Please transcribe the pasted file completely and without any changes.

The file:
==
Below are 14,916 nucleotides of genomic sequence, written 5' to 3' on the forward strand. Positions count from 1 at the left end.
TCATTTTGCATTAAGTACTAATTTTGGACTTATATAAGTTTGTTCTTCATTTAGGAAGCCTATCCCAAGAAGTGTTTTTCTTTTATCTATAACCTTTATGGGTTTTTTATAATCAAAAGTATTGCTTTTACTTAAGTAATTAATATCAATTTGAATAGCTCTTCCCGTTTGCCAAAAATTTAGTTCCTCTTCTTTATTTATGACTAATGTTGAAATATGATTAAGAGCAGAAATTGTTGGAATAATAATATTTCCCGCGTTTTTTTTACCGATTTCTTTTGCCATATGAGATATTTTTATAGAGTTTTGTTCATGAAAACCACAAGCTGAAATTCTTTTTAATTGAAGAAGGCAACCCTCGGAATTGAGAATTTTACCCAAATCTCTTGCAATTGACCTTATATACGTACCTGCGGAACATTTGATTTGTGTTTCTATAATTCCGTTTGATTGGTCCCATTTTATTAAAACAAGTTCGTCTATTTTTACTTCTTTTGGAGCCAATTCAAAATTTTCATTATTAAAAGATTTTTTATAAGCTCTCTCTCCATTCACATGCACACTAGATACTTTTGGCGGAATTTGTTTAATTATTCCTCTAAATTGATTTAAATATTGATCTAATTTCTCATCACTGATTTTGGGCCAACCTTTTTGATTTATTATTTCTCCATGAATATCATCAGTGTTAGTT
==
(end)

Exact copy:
Below are 14,916 nucleotides of genomic sequence, written 5' to 3' on the forward strand. Positions count from 1 at the left end.
TCATTTTGCATTAAGTACTAATTTTGGACTTATATAAGTTTGTTCTTCATTTAGGAAGCCTATCCCAAGAAGTGTTTTTCTTTTATCTATAACCTTTATGGGTTTTTTATAATCAAAAGTATTGCTTTTACTTAAGTAATTAATATCAATTTGAATAGCTCTTCCCGTTTGCCAAAAATTTAGTTCCTCTTCTTTATTTATGACTAATGTTGAAATATGATTAAGAGCAGAAATTGTTGGAATAATAATATTTCCCGCGTTTTTTTTACCGATTTCTTTTGCCATATGAGATATTTTTATAGAGTTTTGTTCATGAAAACCACAAGCTGAAATTCTTTTTAATTGAAGAAGGCAACCCTCGGAATTGAGAATTTTACCCAAATCTCTTGCAATTGACCTTATATACGTACCTGCGGAACATTTGATTTGTGTTTCTATAATTCCGTTTGATTGGTCCCATTTTATTAAAACAAGTTCGTCTATTTTTACTTCTTTTGGAGCCAATTCAAAATTTTCATTATTAAAAGATTTTTTATAAGCTCTCTCTCCATTCACATGCACACTAGATACTTTTGGCGGAATTTGTTTAATTATTCCTCTAAATTGATTTAAATATTGATCTAATTTCTCATCACTGATTTTGGGCCAACCTTTTTGATTTATTATTTCTCCATGAATATCATCAGTGTTAGTT